Academic distress

November 13, 2015

Some time ago, I attended a lecture analysing a recent study of anti-Israel and anti-Semitic sentiment on American campuses. But this column is not about that topic or about that lecture. I mention it because of an amazing anecdote told by the lecturer. He had been invited to give a lecture at one of the campuses of the University of California — I forget which, but it doesn’t matter. His point was that he saw, outside a lecture hall — not his — a kind of ‘health warning’, to the effect that the topic being discussed in that lecture hall might cause distress to some people.

 

The professor telling the story was speaking in English to an ‘Anglo-Saxon’, mainly American, audience almost all of which was aged over 50. The anecdote was designed to put the narrow issue of anti-Israel and anti-Semitic sentiment and activity into a much broader context.

 

That context is the demise of intellectual freedom and intellectual activity in higher education, in America and throughout the Western world. The audience to whom that anecdote was told was, overwhelmingly, a product of American or British higher education, acquired several decades ago. The audience’s mindset, of even older vintage, was shaped and instilled by its mostly immigrant parents, who fervently believed that higher education was essential not merely in order to get ahead in life, but also and perhaps primarily in order to be acculturated into the country to which they had immigrated — but which education the immigrant generation had, perforce, been unable to obtain.

 

That mindset was common to almost all ethnicities in the great migrations of the late 19th and early 20th centuries. But for Jews, higher education had an additional, quasi-religious, aspect. The deeply-rooted Jewish cultural respect for learning and study was translated from its traditional religious context to secular higher education. Getting a degree was a practical necessity, but going to college/ university was a cultural obligation.

 

People imbued with this mindset find it immensely difficult to grasp the fact that higher education today has become overtly, aggressively, anti-intellectual. Instead of desiring and actively seeking to be exposed to new and challenging ideas, which would force him or her to think deeply, today’s student demands that he or she not be exposed to anything that might cause distress, whether emotional, or psychological, or — presumably — intellectual. This is their ‘right’, they say.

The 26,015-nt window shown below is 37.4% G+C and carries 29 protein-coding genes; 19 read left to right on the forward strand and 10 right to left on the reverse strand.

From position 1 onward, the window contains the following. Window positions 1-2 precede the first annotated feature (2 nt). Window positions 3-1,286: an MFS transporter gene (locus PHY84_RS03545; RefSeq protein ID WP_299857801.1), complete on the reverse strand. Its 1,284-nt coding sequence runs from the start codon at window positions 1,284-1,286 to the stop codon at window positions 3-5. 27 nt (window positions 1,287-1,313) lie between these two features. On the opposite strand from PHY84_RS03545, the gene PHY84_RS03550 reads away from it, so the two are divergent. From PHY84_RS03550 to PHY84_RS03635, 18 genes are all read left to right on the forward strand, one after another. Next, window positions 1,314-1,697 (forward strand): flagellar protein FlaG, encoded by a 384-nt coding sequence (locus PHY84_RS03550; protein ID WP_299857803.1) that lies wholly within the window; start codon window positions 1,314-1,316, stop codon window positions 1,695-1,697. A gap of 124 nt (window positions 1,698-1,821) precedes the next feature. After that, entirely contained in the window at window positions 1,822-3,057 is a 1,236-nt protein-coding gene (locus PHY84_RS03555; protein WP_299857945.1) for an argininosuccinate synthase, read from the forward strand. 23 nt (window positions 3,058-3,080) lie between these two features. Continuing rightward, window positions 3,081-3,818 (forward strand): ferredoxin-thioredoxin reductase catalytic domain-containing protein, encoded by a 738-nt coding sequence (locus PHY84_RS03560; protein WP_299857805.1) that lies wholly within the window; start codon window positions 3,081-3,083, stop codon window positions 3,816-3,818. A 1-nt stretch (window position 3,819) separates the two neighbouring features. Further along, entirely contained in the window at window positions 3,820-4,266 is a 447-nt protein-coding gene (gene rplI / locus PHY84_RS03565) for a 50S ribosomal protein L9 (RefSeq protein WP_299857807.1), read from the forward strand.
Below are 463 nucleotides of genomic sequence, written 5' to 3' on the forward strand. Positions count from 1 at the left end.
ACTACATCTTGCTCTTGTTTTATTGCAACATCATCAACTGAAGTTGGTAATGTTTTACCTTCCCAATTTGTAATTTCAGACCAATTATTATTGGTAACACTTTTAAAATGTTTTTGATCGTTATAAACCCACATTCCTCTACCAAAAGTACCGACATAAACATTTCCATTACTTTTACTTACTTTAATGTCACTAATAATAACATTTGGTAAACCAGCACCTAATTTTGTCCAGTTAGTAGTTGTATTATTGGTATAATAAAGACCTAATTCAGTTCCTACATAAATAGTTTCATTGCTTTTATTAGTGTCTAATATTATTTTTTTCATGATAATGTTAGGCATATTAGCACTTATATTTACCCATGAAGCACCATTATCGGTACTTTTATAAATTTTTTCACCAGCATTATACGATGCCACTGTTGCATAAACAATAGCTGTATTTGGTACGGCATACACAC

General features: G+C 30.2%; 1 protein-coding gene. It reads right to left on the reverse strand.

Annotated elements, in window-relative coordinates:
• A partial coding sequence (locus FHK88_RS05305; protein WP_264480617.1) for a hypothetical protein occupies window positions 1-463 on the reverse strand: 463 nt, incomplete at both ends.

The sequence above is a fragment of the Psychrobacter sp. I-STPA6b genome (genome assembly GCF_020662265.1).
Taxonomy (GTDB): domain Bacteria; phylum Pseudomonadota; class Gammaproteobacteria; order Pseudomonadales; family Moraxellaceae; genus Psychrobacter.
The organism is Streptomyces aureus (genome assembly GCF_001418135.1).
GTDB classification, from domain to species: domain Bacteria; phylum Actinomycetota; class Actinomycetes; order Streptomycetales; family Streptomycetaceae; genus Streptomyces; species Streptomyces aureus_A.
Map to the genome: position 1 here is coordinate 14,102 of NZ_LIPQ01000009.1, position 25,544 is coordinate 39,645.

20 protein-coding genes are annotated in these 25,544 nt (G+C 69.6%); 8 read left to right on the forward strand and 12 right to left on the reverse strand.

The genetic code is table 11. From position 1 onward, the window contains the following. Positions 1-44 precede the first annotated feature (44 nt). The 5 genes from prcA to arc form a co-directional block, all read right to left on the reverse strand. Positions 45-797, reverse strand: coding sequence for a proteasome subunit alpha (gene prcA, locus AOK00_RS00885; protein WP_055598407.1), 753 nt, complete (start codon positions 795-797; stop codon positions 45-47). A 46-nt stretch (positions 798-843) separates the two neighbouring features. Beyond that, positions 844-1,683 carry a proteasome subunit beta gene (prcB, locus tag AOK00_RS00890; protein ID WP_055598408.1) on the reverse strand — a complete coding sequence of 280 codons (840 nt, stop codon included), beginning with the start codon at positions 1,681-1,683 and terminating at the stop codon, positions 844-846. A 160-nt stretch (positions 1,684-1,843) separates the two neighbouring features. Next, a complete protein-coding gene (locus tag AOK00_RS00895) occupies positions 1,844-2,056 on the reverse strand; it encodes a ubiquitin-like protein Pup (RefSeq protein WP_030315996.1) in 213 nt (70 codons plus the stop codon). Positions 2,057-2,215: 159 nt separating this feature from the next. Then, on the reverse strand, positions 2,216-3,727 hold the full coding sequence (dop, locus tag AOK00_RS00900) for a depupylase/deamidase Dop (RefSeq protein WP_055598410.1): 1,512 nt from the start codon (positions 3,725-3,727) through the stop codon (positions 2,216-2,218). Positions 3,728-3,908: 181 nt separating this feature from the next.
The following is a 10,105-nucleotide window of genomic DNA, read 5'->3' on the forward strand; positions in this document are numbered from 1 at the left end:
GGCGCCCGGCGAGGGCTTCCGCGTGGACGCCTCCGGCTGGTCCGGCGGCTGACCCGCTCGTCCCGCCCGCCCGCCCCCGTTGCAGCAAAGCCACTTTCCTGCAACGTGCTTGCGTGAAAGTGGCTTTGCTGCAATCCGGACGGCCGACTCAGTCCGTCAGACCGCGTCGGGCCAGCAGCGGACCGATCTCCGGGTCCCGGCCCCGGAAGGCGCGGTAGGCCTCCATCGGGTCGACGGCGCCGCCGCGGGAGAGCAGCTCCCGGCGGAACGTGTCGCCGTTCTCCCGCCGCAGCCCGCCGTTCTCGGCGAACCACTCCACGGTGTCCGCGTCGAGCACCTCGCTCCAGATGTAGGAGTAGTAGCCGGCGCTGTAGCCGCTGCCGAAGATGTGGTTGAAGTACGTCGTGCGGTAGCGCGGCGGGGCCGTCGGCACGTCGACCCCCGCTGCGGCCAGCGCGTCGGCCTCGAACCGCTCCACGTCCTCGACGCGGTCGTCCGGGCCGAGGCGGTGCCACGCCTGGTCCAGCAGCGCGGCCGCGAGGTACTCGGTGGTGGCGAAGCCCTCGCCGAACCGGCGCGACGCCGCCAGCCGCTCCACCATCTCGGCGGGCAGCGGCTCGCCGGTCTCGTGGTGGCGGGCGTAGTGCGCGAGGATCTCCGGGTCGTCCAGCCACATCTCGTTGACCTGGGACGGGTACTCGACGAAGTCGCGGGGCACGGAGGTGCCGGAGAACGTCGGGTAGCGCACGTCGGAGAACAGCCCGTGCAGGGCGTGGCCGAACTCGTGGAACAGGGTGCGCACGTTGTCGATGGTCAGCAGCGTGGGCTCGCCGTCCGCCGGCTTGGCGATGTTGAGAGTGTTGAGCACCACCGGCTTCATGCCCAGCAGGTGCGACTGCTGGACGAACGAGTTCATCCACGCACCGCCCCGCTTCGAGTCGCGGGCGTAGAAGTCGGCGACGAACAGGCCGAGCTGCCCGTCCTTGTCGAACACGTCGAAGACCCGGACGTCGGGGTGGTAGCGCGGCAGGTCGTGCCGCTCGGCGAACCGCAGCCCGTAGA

We don’t need no education

 

What then do these ‘students’ attend college for?  One answer is that tertiary education is essential to getting better-paying jobs and prospects. Another is that kids want to delay going to work full-time. A third is that the monstrous industry that ‘higher education’ has become — primarily in the US, but to a lesser extent everywhere — succeeds in selling itself as a basic need, to parents, to young people and, above all, to governments.  But the idea that young people need or want ‘education’ per se, in the form of intellectual stimulation, is largely obsolete.

 

This sea-change is encapsulated in the ‘health warning’ in the UCal campus. Instead of “step in here and hear new ideas that will disturb you”, the new requirement of students and provided by administrators is to be warned “avoid this place, you might be ‘distressed’”. This is an incredible state of affairs but, once beyond the disbelief and shock, you have to think about how dangerous it is and how far-reaching its impact must be on countries and societies in the coming decades.

 

In a sense, this development goes back to “The Closing of the American Mind”, a 1987 book by University of Chicago professor Allan Bloom, which sparked a fierce debate about American education and the deleterious impact on it — so Bloom claimed — of moral relativism and other strands of modern thought. But the protagonists of that debate must all be joined in common horror at the way students think, speak and act today.

 

This topic has been examined in the mainstream media but, as so often, it is the blogosphere that provides much better material, especially from people who are obsessed with the issue.

 

Haloween at Yale

 

One such is Mike Krieger, who publishes a blog called ‘Liberty Blitzkrieg’. That title is enough to warn you that he is an extreme libertarian and has extreme views about many things, which he expresses in an extreme style. Having met him personally, I can confirm that the impression is valid. But that is not a reason not to read and benefit from his site — just as one should not avoid hearing a lecture about a distasteful subject on the grounds of potential ‘distress’.

 

Krieger is very concerned about what is happening on campuses, so he seeks out and publishes news items and, especially, videos, of actual examples. If you have time for only one, go to http://libertyblitzkrieg.com/2015/11/08/from-protesting-vietnam-to-demanding-safe-spaces-what-happened-to-americas-college-kids/  and read about the uproar at Yale — Yale!! — over what a professor wrote about…wait for it…Halloween costumes. And if you don’t have time, then find one minute and twenty seconds to view the video in that post.

 

After that, you won’t need to attend lectures or read studies about anti-Israel and anti-Semitic sentiments, activities and all the rest, on campuses across the world. Universities are no longer synonymous with intellectual endeavor and rational discussion, rather the exact opposite.

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